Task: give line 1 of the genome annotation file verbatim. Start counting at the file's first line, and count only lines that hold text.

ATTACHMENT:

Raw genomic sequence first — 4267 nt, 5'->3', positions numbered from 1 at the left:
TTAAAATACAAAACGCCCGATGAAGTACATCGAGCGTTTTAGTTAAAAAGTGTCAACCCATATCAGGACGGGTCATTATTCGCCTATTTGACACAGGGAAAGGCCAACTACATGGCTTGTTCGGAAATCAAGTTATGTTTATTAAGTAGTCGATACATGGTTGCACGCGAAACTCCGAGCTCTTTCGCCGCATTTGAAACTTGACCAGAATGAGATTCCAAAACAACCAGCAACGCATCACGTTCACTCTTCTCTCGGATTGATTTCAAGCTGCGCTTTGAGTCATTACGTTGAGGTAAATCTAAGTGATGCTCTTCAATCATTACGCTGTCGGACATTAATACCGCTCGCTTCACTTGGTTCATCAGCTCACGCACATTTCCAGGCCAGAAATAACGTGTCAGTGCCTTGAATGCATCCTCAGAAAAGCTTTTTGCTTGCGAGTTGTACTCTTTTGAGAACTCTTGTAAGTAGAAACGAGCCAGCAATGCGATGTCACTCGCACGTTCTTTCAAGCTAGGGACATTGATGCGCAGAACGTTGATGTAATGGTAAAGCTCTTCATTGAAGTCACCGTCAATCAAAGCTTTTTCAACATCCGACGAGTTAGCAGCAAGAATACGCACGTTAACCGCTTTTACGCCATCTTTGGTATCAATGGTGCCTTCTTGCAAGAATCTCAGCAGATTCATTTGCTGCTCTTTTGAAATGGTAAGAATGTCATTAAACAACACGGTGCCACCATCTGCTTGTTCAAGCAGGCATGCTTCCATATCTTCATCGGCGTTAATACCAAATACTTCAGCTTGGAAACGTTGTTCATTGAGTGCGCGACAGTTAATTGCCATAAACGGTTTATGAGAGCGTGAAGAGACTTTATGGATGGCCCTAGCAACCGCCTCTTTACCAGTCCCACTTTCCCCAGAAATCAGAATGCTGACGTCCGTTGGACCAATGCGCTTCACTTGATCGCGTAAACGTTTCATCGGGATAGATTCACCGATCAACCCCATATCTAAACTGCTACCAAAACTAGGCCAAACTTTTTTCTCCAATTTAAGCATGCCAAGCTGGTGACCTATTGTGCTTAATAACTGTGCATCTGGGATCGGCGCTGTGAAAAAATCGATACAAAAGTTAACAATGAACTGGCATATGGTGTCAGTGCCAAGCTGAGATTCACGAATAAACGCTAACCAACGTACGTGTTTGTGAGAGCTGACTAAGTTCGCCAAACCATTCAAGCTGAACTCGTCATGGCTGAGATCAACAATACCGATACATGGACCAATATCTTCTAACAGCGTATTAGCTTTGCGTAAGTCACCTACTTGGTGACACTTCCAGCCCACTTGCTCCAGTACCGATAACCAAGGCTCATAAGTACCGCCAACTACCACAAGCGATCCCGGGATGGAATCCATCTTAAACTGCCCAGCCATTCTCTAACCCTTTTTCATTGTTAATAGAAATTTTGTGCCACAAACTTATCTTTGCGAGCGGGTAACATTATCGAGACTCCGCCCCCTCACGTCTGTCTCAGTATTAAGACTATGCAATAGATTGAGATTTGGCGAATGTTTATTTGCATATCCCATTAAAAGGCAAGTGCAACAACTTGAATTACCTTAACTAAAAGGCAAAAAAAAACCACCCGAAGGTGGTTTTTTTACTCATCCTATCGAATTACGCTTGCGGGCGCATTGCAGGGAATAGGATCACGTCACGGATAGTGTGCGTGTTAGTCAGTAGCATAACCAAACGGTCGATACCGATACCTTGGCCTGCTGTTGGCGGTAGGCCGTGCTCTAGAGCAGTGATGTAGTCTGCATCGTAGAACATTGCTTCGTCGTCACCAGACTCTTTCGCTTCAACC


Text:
Raw genomic sequence first — 4267 nt, 5'->3', positions numbered from 1 at the left: